Ageing … and that ringing of the bell

In old age, there is always that battle between wanting to read as many books as you can and wanting to take a respite from reading

Syed Badrul AhsanSyed Badrul Ahsan
Published : 2 Dec 2022, 10:51 PM
Updated : 2 Dec 2022, 10:51 PM

You forget names just when you need to remember them. The image of the one whose name you have misplaced comes through clearly, but try as you might, the name escapes you. You try a good number of combinations, name-wise. Nothing helps. Hours later, in the depths of the night, something clicks in the mind. That elusive name is back. You are happy, but then you wonder why it had escaped you when you needed it.

The answer is easy to come by. Old age is creeping in and will soon be taking over. Perhaps you are old already, and all those tell-tale signs of your decline are there around you. You do not like what you see or feel, but you cannot ignore them. You are alone at home, which is quite a normal thing. But then something goes slightly wrong with the heart.

It pounds away inside you once, twice, or even thrice. Something tells you there is a reason for alarm. It is not that you are afraid of dying, but you certainly do not want that calamity to happen right away. There is the spouse to think of. There are siblings whose welfare matters to you. There are the children in the family whom you would like to see grow up into urbane adults.

So you do not wish to die. Besides, if death does come, no one will know, unless someone has the wisdom of breaking down the door stumbling on the truth. All the keys are with you and no one is with you. The fear is very real --- that the pounding heart in you will burst at a time when you least expect it to. Old age has all these fears rising through the depths of the soul. You are ageing, indeed have aged. It is time for you to go. And even as you try contemplating a world that remains after you have passed on, a message from back home lets you know that a close member of the clan has passed away.

His burial takes place in the darkness of night. You recall your last conversation with him, in your village. You remember all the details he gave you, as he and you sat sipping tea, of the roots you spring from. He promises to give you more. Now he is dead. The secrets, the additional ones, about those roots of life have gone with him to the grave. News filters in again, of another who lies struggling for life even as death, hooded and dark, stands in the doorway. Death emerges the victor.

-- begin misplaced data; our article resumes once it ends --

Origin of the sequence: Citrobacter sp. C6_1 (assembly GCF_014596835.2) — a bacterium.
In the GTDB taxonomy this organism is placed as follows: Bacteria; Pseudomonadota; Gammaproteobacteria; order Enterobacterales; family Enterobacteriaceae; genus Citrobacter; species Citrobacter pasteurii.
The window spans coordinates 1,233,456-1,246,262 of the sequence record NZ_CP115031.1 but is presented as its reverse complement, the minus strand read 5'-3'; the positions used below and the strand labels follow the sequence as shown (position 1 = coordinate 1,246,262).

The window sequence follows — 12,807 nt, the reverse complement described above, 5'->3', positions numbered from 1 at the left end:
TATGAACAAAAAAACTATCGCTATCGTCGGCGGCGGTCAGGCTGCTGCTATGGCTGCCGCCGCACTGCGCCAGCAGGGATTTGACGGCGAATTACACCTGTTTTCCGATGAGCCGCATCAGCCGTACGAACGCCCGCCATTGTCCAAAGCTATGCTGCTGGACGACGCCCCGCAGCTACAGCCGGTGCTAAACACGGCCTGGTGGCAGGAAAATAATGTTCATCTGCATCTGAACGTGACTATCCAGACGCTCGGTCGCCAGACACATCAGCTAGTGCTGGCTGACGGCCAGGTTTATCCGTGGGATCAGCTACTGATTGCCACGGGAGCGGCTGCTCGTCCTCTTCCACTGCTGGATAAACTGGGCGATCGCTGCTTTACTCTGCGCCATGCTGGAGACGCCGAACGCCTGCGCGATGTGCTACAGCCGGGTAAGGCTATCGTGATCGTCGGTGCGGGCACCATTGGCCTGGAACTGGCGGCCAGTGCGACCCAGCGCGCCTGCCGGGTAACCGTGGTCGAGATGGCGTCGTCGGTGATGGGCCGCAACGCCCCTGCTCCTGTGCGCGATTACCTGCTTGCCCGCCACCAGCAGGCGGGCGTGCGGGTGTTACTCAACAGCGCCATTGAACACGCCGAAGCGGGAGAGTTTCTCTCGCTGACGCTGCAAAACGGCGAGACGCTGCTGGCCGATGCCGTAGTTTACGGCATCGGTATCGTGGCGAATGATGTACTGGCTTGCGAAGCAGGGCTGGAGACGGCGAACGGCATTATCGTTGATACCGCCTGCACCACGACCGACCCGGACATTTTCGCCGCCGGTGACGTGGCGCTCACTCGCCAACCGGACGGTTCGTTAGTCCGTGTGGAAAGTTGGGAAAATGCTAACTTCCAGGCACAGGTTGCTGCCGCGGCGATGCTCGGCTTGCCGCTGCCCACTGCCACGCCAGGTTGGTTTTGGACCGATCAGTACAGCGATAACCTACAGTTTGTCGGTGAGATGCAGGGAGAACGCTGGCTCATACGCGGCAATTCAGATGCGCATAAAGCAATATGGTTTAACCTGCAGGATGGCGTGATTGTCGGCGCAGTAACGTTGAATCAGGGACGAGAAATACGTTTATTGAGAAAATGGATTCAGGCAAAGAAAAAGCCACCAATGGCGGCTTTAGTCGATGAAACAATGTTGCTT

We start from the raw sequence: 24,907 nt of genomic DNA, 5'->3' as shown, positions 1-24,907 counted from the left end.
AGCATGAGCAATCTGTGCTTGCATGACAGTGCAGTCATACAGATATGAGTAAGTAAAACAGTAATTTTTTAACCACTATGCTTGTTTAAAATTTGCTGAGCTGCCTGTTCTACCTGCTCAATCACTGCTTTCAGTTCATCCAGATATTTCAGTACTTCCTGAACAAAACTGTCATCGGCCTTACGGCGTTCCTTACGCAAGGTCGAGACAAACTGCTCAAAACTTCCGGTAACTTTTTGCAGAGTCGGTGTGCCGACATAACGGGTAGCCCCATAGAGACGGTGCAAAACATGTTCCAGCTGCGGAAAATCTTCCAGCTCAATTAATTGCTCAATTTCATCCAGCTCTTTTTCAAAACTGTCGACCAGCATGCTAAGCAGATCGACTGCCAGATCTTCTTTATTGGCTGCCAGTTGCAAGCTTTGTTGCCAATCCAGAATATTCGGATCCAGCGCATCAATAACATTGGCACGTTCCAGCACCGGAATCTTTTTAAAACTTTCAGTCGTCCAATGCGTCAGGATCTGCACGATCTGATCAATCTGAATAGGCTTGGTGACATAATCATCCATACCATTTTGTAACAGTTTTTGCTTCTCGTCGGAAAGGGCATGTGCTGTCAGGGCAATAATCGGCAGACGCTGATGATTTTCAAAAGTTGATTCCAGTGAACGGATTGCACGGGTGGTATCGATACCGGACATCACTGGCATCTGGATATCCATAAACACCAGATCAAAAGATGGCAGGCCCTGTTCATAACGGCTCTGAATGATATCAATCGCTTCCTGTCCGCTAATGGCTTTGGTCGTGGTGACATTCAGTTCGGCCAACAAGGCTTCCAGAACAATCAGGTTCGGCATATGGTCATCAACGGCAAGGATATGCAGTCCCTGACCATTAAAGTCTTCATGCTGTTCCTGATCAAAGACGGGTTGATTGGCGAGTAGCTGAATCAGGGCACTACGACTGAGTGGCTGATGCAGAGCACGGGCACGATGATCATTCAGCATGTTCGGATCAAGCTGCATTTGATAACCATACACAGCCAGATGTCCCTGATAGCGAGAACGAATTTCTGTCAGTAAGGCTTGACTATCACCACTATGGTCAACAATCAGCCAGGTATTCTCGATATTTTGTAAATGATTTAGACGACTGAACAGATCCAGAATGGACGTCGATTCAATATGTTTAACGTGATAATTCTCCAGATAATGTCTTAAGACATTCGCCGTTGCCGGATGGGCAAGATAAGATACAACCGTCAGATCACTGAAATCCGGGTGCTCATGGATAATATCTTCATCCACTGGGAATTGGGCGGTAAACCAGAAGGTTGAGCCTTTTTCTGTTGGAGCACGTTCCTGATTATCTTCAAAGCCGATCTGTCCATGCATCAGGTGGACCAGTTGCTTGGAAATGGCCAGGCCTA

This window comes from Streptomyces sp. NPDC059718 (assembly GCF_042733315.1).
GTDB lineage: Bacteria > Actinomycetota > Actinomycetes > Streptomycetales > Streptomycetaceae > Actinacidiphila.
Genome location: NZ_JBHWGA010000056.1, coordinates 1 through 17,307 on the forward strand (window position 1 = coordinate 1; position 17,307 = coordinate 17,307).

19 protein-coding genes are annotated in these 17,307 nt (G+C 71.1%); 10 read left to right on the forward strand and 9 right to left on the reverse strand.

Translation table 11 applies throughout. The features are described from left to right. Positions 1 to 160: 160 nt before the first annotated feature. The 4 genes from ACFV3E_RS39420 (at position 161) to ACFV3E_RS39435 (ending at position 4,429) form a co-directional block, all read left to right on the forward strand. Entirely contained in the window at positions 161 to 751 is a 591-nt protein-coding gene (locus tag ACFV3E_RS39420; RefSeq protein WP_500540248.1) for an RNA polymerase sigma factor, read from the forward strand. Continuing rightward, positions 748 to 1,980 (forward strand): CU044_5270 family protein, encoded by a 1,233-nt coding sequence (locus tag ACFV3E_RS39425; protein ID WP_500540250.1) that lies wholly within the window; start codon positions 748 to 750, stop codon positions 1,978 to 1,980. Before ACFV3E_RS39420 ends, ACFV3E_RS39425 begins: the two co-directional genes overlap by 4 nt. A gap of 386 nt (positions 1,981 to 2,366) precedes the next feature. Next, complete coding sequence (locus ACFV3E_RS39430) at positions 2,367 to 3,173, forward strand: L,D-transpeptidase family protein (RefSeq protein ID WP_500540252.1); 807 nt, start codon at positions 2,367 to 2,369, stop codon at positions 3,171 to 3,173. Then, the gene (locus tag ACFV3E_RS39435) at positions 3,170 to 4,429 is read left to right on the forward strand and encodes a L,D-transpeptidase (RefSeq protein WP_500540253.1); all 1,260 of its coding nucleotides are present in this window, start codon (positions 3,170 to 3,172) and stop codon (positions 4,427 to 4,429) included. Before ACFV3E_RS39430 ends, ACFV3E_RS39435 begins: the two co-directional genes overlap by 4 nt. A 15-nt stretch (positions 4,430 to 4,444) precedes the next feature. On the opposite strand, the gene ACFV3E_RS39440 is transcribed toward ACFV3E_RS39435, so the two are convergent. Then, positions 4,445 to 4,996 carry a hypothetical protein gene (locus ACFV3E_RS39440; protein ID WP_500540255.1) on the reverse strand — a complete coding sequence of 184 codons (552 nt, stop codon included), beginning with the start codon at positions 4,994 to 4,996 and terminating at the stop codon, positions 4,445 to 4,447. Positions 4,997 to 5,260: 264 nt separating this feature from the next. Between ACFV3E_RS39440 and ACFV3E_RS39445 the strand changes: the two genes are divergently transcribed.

It is once again a consciousness of your own mortality you go back to. Your doctor has made it plain that you are in dangerous territory, with all that intrusion of diabetes and blood pressure. What medication are you on for your diabetes? The doctor asks you sweetly. You had no idea that diabetes had made an entry into your system and you tell her that. She gives you the bad news. Diabetes has arrived and so has high blood pressure. You are not afraid or alarmed.

The only difficulty, as far as you can see it, relates to your food intake from now on. How can you live without sweets? And when has a proper gentleman, which you think you are and have been, ever abjured such delectable items as pulao and paratha, with dollops of fat-lathered meat? Ah, but these questions are once again a signal of the ageing you have become trapped in. It is when you are so old that you have that relentless desire to gorge on all those things which have sustained you all your life.

And now you must depend on salad, on lettuce, on precisely those food items you have always pushed away at the dinner table.

In old age, there is always that battle between wanting to read as many books as you can and wanting to take a respite from reading. Your home is a veritable library, with all those new books waiting to be read. But then you ask yourself: what is the point? With life approaching the end of the road, there can be no real purpose in reading anymore. Your thoughts are reinforced as you take a walk in the village cemetery, where the bones of your ancestors have lain for centuries, for decades, for years.

Time was when you consoled yourself with thoughts of your end yet being far away. These days, with age seeping in through the windows and doors and slithering in through the vegetation in your courtyard, you know that the time for your departure is nearly upon you. At that cemetery, you seek to know where your grave will be. Old men always live in the neighbourhood of cemeteries.

Growing old is often a remembrance of the friends you have lost to the vagaries of time. They have gone before you and those that remain to wait, as you do, for that final sunset to come in life. Some of them have taken to a furious remembering of God. Some sit listlessly, with that glazed look in their eyes which speaks of indifference to the moving world around them.

As ageing occupies increasingly bigger swathes of your existence, you remember old romances. All the women you loved, with all your poetry, pass before you in all their wild, astral beauty. You hear their laughter, you recall the old banter with them, and you bring alive in the imagination once again the quick bright moments of desire welling up in you as they said goodbye to you and then went home and then out of your life.

They have never known that their home has been your heart, that their songs have been the waterfall sounds of your verses. Old age stirs the embers of old love again, to no particular purpose.

Old age is the ringing of a bell in that vast, windswept desert. It tells you the Creator waits up there, for you, in all His ancient infinity of glory. The final journey is upon you. The stars shine bright in the night sky. The light in your eyes fades as you marvel at that brilliance one last time.

Your present comes to a dead end. Your future will no more be. You belong in the past.

Toufique Imrose Khalidi
Editor-in-Chief and Publisher